Ganlanba Travel Guide

  • Ganlanba
    by srd130
  • Ganlanba
    by srd130
  • This road actually brought me to a Dai village
    This road actually brought me to a Dai...
    by srd130

Ganlanba Things to Do

  • by hawaiianspirit Written Dec 26, 2006

    This is a special zone which encloses several Dai minority villages. Things are pretty quiet in the morning and it's good to have a bike to ride around this area in order to see the lake, the Mekong River, and several temples. Around 2 pm, tourist buses arrive and things start to pick up. I really enjoyed the dance show at 3:30 pm.

    Related to:
    • National/State Park
    • Theme Park Trips
    • Family Travel

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Ganlanba Transportation

  • by hawaiianspirit Written Dec 26, 2006

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    There are now 18 passenger "official" buses (versus the little privately run vans you can also catch) to Ganlanba. Tickets are 7.5 kuai at the Jinghong No. 2 bus station. It pulls into a bus station at Ganlanba (which did look rather shiny and new). Traveling to and fro, i definitely got car sick from the windy roads (and sick from all the second hand smoke).

    Related to:
    • Study Abroad

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    Beautiful sights are just a few kilometers away

    by srd130 Written Feb 1, 2004

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    Minibuses leave about every 45 minutes from Jinghong headed straight to Ganlanba. I think the buses depart when a full load of 6 passengers is met.

    The ride is 45 minutes and costs about 6 yuan. The trip is almost entire along the Mekong River and the road is windy. Because of the windy road and the erratic driving, you could become sick so if you are the type that gets automobile-sickness, be prepared as this is a rough ride.

    The buses leave about every 45 minutes from Ganlanba. There is not a bus station in Ganlanba, rather the buses depart from an intersection in the middle of town - and you purchase your tickets right there at a table on the sidewalk.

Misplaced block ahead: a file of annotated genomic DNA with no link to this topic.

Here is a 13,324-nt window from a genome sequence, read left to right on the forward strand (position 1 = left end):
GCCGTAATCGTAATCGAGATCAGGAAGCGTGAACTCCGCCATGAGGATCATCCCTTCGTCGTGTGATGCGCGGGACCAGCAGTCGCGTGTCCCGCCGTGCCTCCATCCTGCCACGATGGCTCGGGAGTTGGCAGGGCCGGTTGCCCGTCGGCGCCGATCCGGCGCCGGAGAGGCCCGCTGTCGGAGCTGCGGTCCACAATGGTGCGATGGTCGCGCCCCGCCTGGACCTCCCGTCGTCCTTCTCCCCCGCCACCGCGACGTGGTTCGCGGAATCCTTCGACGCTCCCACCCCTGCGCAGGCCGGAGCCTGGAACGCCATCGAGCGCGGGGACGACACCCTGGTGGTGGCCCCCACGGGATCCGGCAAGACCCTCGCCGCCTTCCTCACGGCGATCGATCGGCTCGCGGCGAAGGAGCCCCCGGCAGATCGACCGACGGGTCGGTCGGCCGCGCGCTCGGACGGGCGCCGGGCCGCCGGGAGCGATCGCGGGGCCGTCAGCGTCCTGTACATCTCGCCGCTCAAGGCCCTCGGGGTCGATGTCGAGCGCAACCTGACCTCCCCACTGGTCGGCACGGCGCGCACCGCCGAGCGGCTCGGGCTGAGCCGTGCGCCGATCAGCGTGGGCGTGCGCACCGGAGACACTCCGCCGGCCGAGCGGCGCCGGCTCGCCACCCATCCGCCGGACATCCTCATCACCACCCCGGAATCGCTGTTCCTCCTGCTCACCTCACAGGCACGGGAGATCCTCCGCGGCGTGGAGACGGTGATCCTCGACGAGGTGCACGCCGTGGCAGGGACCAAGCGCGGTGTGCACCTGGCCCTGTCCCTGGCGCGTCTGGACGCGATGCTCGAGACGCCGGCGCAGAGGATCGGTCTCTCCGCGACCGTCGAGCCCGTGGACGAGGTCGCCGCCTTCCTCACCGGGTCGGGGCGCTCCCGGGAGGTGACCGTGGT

Because of the frequent and short bus ride, Ganlanba can be made a pleasant day trip, but there is lots to explore beyond the town so you may want to stay for a night or two.

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Ganlanba Warnings and Dangers

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    by srd130 Written Feb 1, 2004

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    Ganlanba has a beautiful golden pagoda (Dai style) on top of a hill, it is located on the upriver edge of town. If you are in a hotel or a building just a few levels high, you will easily see the pagoda. Because it is so intriguing, you will also want to visit it, as I did.

    One day I drove my rented bicycled up to the pagoda. There is a small paved street on the way up. At one point there is a concrete wall directing you to get off the road and take the path in the woods. Take the path, DO NOT TAKE THE ROAD FURTHER!

    I made the mistake of staying on the paved road and came across a person's home, equipped with two big mean dogs. After some pointing from the owner of the home (he was telling me I was headed in the wrong direction), his two dogs came after me. I cycled back down the hill and the dogs eventually caught up to me. One of the dogs bit my foot but I pulled it away and peddled fast enough down the hill to pull away from the killer dogs.

    This was totally my fault, the owner of the home was a nice man, and the dogs probably came after me for just looking and smelling so strange.

    The whole point is to follow directions and be careful when going up the hill leading to Ganlanba's golden pagoda.